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Inflammation and cognitive performance in first-episode schizophrenia spectrum disorders: The moderating effects of childhood trauma

Publication at Faculty of Physical Education and Sport, Third Faculty of Medicine, Faculty of Arts |


In this study, we aimed to determine whether childhood trauma moderated the relationship between inflammation and cognitive functioning in persons with first-episode schizophrenia spectrum disorders (SSDs). We included data from 92 individuals who participated in the nationwide Early-Stage Schizophrenia Outcome study.

These individuals completed the Childhood Trauma Questionnaire, provided a fasting blood sample for high-sensitivity C-reactive protein analysis, and underwent extensive neuropsychological testing. The intervening effects of age, sex, education, smoking status, and body mass index were controlled.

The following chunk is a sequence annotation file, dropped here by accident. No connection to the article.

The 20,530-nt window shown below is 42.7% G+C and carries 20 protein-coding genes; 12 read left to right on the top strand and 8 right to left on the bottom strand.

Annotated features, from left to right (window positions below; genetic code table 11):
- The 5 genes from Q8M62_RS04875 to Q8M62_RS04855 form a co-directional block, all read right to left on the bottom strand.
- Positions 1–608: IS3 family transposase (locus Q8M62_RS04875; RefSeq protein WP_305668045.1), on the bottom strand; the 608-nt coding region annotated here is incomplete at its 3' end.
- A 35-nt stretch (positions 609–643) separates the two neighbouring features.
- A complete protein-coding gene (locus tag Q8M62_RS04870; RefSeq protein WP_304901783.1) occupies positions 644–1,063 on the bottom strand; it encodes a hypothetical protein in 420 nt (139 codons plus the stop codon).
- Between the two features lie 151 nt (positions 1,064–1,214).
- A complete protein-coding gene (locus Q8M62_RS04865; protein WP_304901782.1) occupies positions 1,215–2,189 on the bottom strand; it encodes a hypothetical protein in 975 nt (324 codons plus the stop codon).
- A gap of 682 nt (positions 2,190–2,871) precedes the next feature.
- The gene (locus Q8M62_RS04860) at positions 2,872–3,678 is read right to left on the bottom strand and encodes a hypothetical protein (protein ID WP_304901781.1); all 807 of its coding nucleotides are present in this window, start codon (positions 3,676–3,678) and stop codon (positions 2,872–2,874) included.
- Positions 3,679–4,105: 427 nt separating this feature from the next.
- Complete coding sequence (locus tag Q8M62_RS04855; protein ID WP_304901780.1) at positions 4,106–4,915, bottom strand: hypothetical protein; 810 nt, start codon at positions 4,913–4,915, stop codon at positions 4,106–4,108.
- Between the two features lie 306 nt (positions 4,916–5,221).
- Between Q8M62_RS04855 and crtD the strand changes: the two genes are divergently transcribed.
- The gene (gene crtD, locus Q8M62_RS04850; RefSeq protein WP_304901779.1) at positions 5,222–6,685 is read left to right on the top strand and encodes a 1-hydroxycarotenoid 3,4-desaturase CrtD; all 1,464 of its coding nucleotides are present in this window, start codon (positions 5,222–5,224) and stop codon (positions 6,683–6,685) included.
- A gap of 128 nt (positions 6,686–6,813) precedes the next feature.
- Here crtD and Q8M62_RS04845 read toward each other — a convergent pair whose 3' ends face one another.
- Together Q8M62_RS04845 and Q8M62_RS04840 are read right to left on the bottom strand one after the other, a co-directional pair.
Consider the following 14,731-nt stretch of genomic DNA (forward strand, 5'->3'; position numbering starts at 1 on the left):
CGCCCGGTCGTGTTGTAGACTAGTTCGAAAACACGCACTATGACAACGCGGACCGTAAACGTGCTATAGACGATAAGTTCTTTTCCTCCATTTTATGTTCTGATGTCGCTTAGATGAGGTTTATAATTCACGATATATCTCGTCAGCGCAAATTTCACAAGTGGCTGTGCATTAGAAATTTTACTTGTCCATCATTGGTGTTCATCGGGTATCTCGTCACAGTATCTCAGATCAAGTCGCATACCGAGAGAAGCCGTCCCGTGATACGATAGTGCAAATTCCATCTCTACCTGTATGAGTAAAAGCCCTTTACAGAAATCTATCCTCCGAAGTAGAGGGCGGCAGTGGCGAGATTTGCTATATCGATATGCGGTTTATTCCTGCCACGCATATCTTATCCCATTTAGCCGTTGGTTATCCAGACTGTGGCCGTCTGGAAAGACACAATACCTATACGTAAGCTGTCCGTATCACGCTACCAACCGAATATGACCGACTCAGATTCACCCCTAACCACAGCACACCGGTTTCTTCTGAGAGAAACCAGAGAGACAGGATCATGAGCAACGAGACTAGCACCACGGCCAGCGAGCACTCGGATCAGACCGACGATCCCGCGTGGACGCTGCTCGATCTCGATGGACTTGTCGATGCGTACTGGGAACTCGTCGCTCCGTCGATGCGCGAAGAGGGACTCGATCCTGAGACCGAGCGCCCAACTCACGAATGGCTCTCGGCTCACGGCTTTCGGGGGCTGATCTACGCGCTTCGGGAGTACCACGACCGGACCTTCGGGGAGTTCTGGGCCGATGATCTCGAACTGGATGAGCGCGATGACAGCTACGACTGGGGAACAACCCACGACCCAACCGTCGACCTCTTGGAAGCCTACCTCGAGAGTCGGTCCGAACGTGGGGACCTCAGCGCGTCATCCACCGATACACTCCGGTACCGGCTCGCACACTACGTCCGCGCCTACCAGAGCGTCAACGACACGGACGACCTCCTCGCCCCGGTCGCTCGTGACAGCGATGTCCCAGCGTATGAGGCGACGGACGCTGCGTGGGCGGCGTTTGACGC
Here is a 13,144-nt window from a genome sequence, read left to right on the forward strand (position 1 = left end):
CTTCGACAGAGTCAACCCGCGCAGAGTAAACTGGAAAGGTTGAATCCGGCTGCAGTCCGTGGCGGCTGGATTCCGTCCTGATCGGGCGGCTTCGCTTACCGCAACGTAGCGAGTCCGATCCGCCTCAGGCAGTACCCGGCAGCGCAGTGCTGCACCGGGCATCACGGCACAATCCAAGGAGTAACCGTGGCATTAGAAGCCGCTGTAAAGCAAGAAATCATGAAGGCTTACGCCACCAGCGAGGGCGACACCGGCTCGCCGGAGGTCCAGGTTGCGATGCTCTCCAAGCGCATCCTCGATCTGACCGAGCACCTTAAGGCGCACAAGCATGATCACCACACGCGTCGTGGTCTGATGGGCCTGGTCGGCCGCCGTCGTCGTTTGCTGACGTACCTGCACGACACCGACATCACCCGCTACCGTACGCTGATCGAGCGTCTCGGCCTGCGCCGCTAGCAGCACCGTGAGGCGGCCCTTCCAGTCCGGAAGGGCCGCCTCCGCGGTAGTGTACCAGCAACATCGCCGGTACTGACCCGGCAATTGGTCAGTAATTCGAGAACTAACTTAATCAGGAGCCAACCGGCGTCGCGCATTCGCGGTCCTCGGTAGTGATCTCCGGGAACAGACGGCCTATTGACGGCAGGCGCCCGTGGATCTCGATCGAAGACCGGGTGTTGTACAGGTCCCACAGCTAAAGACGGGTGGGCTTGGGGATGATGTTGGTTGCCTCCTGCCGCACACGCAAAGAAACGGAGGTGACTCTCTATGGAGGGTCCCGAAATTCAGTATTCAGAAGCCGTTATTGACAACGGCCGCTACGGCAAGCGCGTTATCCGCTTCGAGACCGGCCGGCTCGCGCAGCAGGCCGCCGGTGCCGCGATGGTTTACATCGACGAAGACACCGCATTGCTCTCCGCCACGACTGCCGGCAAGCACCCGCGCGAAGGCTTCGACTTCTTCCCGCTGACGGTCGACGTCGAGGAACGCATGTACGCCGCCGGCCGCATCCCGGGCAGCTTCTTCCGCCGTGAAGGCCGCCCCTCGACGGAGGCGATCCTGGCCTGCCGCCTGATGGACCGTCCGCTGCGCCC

Results indicated that childhood trauma levels significantly moderated the relationship between inflammation and four cognitive domains: speed of processing, working memory, visual memory, and verbal memory. Inflammation also predicted verbal memory scores irrespective of childhood trauma levels or the covariates.

Upon further exploration, the significant moderation effects appeared to be primarily driven by males. In conclusion, a history of childhood trauma may be an important determinant in evaluating how inflammation relates to the cognitive performance of people with first-episode SSDs, particularly in speed of processing, working memory, visual memory, and verbal memory.

We recommend that future researchers examining the effect of inflammation on cognitive functioning in SSDs include trauma as a moderating variable in their models and further examine additional moderating effects of sex.